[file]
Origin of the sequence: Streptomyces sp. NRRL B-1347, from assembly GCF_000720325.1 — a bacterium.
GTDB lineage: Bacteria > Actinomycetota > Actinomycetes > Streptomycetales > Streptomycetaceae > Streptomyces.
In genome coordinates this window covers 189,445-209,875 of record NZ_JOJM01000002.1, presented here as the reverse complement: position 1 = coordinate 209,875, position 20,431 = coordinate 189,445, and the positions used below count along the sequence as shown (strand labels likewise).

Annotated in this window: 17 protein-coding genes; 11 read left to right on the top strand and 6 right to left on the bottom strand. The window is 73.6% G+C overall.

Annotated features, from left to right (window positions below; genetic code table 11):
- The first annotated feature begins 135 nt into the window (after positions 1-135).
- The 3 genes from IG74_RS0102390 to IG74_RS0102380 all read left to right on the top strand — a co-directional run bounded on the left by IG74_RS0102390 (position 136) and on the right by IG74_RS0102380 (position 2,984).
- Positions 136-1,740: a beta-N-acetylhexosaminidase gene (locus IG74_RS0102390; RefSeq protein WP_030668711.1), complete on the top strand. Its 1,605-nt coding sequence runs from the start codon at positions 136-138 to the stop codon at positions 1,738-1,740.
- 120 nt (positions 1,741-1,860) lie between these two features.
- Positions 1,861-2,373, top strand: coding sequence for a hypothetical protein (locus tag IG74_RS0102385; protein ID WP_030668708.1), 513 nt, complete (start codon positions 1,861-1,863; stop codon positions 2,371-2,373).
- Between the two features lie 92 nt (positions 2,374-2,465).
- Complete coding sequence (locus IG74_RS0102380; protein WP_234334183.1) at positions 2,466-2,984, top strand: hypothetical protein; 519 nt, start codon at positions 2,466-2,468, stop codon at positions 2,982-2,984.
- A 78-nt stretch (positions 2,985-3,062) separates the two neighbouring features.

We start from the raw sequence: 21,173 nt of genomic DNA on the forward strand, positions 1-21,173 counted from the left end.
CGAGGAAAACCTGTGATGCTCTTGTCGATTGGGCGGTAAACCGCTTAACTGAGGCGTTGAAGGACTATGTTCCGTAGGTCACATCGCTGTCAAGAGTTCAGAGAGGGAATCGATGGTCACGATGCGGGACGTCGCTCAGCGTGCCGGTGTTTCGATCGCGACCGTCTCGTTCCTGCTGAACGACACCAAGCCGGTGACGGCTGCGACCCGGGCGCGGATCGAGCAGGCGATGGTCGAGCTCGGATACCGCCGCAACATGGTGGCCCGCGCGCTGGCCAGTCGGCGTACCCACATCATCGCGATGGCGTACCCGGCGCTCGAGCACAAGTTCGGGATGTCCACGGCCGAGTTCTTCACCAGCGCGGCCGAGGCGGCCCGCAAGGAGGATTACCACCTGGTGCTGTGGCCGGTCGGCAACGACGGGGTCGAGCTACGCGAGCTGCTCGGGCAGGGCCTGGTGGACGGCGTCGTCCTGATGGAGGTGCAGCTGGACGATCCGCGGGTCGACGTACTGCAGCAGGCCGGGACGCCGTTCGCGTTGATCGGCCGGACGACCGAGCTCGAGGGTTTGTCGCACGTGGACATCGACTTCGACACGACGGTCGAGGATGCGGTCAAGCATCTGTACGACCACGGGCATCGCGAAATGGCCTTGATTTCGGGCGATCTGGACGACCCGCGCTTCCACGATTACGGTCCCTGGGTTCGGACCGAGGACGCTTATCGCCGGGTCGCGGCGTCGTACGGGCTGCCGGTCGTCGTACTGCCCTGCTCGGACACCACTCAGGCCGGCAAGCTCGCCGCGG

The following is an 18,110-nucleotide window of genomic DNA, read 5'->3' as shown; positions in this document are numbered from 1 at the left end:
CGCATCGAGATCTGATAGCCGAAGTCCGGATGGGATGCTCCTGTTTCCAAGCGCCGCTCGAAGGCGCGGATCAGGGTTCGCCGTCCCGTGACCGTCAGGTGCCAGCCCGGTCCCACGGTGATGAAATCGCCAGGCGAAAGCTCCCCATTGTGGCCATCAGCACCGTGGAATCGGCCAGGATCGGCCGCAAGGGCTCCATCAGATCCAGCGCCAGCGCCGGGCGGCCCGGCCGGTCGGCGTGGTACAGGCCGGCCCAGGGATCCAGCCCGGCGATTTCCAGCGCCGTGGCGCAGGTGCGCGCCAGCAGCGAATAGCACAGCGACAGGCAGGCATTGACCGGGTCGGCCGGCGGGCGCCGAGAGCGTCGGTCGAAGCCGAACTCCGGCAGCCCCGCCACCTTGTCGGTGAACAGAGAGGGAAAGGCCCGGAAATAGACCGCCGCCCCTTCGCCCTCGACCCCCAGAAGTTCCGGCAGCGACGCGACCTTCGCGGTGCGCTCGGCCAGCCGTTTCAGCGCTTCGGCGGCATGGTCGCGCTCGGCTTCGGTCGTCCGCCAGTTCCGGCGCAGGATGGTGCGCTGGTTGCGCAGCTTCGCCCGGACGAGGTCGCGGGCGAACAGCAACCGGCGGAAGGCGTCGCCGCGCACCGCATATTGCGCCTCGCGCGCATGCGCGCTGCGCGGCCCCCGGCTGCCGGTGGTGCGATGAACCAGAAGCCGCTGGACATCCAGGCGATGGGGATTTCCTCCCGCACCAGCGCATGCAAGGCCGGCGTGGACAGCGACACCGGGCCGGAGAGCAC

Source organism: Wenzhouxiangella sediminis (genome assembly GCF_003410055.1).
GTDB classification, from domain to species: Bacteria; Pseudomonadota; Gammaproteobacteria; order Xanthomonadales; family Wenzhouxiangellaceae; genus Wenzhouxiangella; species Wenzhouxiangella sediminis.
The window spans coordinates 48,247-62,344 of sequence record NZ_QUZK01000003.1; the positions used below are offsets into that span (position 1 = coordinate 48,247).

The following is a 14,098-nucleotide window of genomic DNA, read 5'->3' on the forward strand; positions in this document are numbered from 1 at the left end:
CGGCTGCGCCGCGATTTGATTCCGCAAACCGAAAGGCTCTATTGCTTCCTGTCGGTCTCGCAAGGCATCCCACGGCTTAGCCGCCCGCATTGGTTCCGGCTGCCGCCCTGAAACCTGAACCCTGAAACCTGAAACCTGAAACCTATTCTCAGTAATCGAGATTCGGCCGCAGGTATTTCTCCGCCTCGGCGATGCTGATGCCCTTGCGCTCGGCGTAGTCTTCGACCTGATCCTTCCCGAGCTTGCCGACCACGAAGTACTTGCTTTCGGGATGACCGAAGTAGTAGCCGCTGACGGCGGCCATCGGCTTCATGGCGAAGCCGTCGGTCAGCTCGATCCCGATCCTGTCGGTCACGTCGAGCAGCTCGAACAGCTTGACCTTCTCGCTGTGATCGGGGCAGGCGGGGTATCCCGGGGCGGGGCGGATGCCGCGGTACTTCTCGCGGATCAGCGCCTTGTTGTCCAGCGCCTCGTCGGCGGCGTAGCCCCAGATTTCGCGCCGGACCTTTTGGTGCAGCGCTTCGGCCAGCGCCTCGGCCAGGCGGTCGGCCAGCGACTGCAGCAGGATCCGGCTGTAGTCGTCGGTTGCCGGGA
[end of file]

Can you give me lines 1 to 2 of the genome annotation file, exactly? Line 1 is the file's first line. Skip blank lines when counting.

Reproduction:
Origin of the sequence: Streptomyces sp. NRRL B-1347, from assembly GCF_000720325.1 — a bacterium.
GTDB lineage: Bacteria > Actinomycetota > Actinomycetes > Streptomycetales > Streptomycetaceae > Streptomyces.